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Show-Me the Money! Missouri Marijuana Sellers Can Now Write Off Business Expenses

Missouri’s legalization of adult-use of cannabis decouples businesses from IRS Code penalizing traffickers of Schedule I or II drugs.




Cannabis operators can now deduct business expenses on Missouri returns and businesses that have paid estimates throughout the year based upon 280E limitations may be getting a sizable tax refund. PHOTO GCT

Tax law is changing for the benefit of cannabis businesses in The Show-Me State with the passing of Missouri’s Marijuana Legalization Initiative. Not only did the passing of Amendment 3 open the door to recreational use, it also allowed Missouri to decouple from federal regulations regarding IRS Code Section 280E which penalizes traffickers of Schedule I or II drugs by disallowing the deduction of “ordinary and necessary” business expenses.

The result is significant tax benefits for Missouri cannabis businesses as they can now claim business deductions, including selling expenses, marketing expenses, and corporate overhead. If the current cost structure remains consistent, Missouri marijuana businesses should ultimately see more dollars to the bottom line. The Federal limitation for Section 280E remains in place,  so these tax changes apply to Missouri state taxes only.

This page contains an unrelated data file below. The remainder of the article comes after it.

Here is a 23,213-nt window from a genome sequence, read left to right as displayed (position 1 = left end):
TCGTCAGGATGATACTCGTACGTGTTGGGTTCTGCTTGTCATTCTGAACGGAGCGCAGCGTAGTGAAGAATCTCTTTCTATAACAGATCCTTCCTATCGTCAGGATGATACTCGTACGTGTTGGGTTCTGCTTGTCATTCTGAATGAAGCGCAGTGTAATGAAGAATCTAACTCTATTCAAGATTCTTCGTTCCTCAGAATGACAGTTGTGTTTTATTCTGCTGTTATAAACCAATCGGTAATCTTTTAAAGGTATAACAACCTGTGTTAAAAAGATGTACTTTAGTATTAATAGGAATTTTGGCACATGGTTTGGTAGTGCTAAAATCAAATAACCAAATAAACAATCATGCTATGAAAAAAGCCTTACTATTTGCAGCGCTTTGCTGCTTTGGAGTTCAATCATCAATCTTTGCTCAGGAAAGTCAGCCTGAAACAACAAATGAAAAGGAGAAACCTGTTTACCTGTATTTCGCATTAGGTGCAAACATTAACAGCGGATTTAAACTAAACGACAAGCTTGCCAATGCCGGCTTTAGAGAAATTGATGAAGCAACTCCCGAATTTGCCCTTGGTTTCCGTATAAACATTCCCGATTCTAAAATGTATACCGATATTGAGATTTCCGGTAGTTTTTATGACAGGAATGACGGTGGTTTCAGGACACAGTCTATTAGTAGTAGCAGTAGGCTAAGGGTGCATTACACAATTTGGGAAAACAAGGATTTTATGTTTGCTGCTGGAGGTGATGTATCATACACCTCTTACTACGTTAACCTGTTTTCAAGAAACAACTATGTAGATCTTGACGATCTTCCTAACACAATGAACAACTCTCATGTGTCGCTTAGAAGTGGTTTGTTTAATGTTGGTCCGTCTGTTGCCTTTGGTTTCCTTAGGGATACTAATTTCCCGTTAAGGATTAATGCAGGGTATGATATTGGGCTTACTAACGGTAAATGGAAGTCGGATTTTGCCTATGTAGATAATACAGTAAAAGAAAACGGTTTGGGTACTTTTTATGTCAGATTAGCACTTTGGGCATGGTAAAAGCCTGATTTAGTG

“In general, this is a very good thing for Missouri licensed marijuana operators because it allows them to operate under a similar tax environment as any other legal business operating in our state,” says David Smith, president of Smith Patrick CPAs and treasurer of the Missouri Cannabis Trade Association.

According to Smith, if a typical dispensary has $500,000 of expenses that are disallowed because of the provision of 280E at the Federal level, the new legislation will save the dispensary approximately $25,000. From a cash flow perspective, cannabis businesses that have paid estimates throughout the year based upon 280E limitations may be getting a sizable tax refund.

Actions to Take

Marijuana businesses need to track all expenses and ensure that accounting practices and systems are robust. In the past decade, the IRS has pursued targeted audits involving cannabis businesses. Now that cannabis operators can deduct expenses on Missouri returns, businesses must be able to support and justify the validity of these expenses with documentation. The easiest way to survive a tax audit is to be prepared in advance.

For more information about these new tax changes, visit here or call (314) 961-1600.




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